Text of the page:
‘Ageing in place’ is the theme for this year’s Positive Ageing Week which means the creation of age-friendly environments, including the provision of support services locally, which enable people to have a choice to remain in their homes and communities for longer.
One of this year’s main highlights is set to be a “Positive Ageing Hub” which will open on Monday and run to October 6 in Age Action HQ on Camden Street where a variety of themed events and talks will be held to celebrate ageing and the contribution of older people.
Speakers and events include Prof Des O’Neill on maintaining health in older age; the Housing Agency on smart housing for older people; interviews with authors Claudia Carroll and Sabina Brennan; a professional exercise class; blood pressure screenings from the Irish Heart Foundation; talks on options for accommodation choices for older people and much more.
Paddy Connolly, CEO Age Action, says: “This is the 17th year of Positive Ageing Week but our first ever Positive Ageing Hub. It is a community hub, a place for people to gather to have a conversation about ageing, to hear from people working on issues to do with ageing and to share ideas, stories and information about how we might better age in place in Ireland. These events are free and are open to everyone.”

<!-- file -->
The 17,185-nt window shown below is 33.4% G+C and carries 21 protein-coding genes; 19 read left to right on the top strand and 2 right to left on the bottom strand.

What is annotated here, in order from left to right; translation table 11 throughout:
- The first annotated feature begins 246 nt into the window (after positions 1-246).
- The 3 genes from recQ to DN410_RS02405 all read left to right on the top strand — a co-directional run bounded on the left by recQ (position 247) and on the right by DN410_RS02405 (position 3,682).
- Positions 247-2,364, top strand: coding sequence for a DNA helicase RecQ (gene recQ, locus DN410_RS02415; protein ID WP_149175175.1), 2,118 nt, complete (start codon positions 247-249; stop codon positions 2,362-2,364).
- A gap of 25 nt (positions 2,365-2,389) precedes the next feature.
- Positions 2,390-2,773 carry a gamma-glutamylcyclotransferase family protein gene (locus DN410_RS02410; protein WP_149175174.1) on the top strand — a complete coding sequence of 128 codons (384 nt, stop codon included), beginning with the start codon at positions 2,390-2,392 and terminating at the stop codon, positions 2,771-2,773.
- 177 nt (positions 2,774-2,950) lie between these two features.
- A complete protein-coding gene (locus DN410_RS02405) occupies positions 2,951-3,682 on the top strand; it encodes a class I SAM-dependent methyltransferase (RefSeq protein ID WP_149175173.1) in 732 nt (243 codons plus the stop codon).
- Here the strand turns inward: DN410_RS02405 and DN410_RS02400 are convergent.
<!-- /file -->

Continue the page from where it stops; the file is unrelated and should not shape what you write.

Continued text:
Speakers include: David Silke, Director of Research & Corporate Affairs, Housing Agency; Karl Duff, Assistant Principal Officer, Department of Health Sage Advocacy representative.
LGBT Champions Programme aimed at healthcare staff for older LGBT people
Concern: Intergenerational (and interactive) workshop on Sustainable Development Goals
Speakers include: Prof Des O’Neill, Geriatrician on ‘Keeping Well from Mid Life to Later Life’
1-2-1 screenings with the Irish Heart Foundation
Speakers include: Sabina Brennan, Founding Director, Trinity Brain Health on “100 Days to a Younger Brain”; author Claudia Carroll interview
IFI Archive; presentation of diverse and interesting collections from IFI
Dr Sarah Culhane; Irish Cinema Audiences Project, Cinema going memories from 1950s in Ireland